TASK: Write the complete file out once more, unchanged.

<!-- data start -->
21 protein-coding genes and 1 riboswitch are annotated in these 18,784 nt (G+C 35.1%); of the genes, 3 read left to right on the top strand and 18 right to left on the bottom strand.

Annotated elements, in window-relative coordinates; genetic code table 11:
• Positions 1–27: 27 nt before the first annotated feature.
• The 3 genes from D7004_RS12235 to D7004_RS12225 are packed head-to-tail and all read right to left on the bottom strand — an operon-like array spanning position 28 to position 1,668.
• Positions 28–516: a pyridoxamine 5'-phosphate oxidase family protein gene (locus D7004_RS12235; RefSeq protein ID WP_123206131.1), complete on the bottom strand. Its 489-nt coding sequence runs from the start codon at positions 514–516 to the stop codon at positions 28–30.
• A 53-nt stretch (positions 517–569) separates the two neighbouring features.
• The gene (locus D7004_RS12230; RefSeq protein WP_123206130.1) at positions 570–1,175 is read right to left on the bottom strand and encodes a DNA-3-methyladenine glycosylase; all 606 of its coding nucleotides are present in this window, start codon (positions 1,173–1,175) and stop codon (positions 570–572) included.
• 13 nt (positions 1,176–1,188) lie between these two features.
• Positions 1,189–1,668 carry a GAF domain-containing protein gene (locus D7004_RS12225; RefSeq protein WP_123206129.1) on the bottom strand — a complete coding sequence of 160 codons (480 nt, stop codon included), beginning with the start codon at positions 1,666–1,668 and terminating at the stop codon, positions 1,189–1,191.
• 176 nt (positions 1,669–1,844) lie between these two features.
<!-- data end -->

21 protein-coding genes and 1 riboswitch are annotated in these 18,784 nt (G+C 35.1%); of the genes, 3 read left to right on the top strand and 18 right to left on the bottom strand.

Annotated elements, in window-relative coordinates; genetic code table 11:
• Positions 1–27: 27 nt before the first annotated feature.
• The 3 genes from D7004_RS12235 to D7004_RS12225 are packed head-to-tail and all read right to left on the bottom strand — an operon-like array spanning position 28 to position 1,668.
• Positions 28–516: a pyridoxamine 5'-phosphate oxidase family protein gene (locus D7004_RS12235; RefSeq protein ID WP_123206131.1), complete on the bottom strand. Its 489-nt coding sequence runs from the start codon at positions 514–516 to the stop codon at positions 28–30.
• A 53-nt stretch (positions 517–569) separates the two neighbouring features.
• The gene (locus D7004_RS12230; RefSeq protein WP_123206130.1) at positions 570–1,175 is read right to left on the bottom strand and encodes a DNA-3-methyladenine glycosylase; all 606 of its coding nucleotides are present in this window, start codon (positions 1,173–1,175) and stop codon (positions 570–572) included.
• 13 nt (positions 1,176–1,188) lie between these two features.
• Positions 1,189–1,668 carry a GAF domain-containing protein gene (locus D7004_RS12225; RefSeq protein WP_123206129.1) on the bottom strand — a complete coding sequence of 160 codons (480 nt, stop codon included), beginning with the start codon at positions 1,666–1,668 and terminating at the stop codon, positions 1,189–1,191.
• 176 nt (positions 1,669–1,844) lie between these two features.